Radiologists Actively Search Less than Half of Lung on CT

November 7, 2014

Radiologists tend to focus on certain areas of lung CT images, which could result in missed nodules.

Radiologists appear to actively search less than half of the lung when looking for lung nodules on CT images, according to a study published in the journal Radiology.

Researchers from Duke University in Durham, NC, Stanford University School of Medicine in Stanford, CA, and the University of Toronto, in Ontario, Canada, undertook a study that used eye tracking to determine the effectiveness of radiologists’ search, recognition, and acceptance of lung nodules on CT images.

The study included 13 radiologists who interpreted 40 lung CT images with an average of 3.9 synthetic nodules (5-mm diameter) embedded randomly in the lung parenchyma. The researchers used a remote eye tracker to record time-varying gaze paths as the radiologists read the images. Gaze volumes (GVs) were defined as the portion of the lung parenchyma within 50 pixels (approximately 3 cm) of all gaze points.

The radiologists were instructed to identify all pulmonary nodules within each case and were informed that they could adjust window width and level if desired, although none did.[[{"type":"media","view_mode":"media_crop","fid":"29241","attributes":{"alt":"Example CT images.","class":"media-image media-image-right","id":"media_crop_9246234752760","media_crop_h":"0","media_crop_image_style":"-1","media_crop_instance":"3032","media_crop_rotate":"0","media_crop_scale_h":"0","media_crop_scale_w":"0","media_crop_w":"0","media_crop_x":"0","media_crop_y":"0","style":"height: 200px; width: 200px; border-width: 0px; border-style: solid; margin: 1px; float: right;","title":"Example CT images show four of the 157 embedded targets. The targets are at the center of the red circles. The number in the upper right corner of each image indicates how many of the 13 readers detected the corresponding nodule. Image courtesy of Radiology. ©RSNA, 2014.","typeof":"foaf:Image"}}]]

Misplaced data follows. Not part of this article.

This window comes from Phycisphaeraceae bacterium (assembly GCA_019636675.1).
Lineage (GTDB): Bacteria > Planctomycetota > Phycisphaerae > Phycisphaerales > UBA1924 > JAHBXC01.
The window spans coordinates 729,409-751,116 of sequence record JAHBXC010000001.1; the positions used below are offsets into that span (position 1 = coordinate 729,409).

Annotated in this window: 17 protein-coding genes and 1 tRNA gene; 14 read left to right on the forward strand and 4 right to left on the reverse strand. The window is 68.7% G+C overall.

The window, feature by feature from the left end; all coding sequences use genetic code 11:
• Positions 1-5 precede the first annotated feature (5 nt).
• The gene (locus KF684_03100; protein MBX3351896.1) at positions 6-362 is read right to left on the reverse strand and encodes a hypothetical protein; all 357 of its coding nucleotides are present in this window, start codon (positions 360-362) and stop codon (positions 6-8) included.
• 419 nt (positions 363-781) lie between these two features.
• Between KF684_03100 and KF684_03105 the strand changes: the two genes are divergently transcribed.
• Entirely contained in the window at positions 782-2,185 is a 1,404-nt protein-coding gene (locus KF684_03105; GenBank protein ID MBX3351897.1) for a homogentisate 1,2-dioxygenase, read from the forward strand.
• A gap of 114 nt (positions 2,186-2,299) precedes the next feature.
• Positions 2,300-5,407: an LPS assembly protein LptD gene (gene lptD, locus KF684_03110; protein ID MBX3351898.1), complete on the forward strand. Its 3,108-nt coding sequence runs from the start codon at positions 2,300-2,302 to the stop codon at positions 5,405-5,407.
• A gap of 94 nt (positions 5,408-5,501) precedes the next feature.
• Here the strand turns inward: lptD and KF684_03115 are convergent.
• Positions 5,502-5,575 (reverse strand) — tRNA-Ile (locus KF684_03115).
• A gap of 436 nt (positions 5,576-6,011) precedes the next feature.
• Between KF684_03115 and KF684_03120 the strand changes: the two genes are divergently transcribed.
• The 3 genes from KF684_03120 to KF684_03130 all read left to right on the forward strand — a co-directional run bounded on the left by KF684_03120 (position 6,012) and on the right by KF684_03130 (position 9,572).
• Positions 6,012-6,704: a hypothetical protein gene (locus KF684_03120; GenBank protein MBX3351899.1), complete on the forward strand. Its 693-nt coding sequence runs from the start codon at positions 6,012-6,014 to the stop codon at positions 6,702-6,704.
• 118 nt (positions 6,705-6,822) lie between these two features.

The results showed that detected nodules were within 50 pixels of the nearest gaze point for 990 of 992 correct detections. It was found that, on average, the radiologists searched 26.7% of the lung parenchyma in three minutes and 16 seconds, and encompassed between 86 and 143 of 157 nodules within their GVs.

The average sensitivity of nodule recognition and acceptance ranged from 47 of 100 nodules to 103 of 124 nodules, once they were encompassed with the GB. Overall sensitivity ranged from 47 to 114 of 157 nodules and showed moderate correlation with the fraction of lung volume searched.

“The detection of lung nodules on CT images by experienced interpreters requires a combination of effective search, recognition, and decision making,” the authors wrote. “Our experiment shows that when the center of a radiologist’s gaze is never closer than 50 pixels from a lung nodule, there is a less than 1% likelihood that the nodule will be detected.”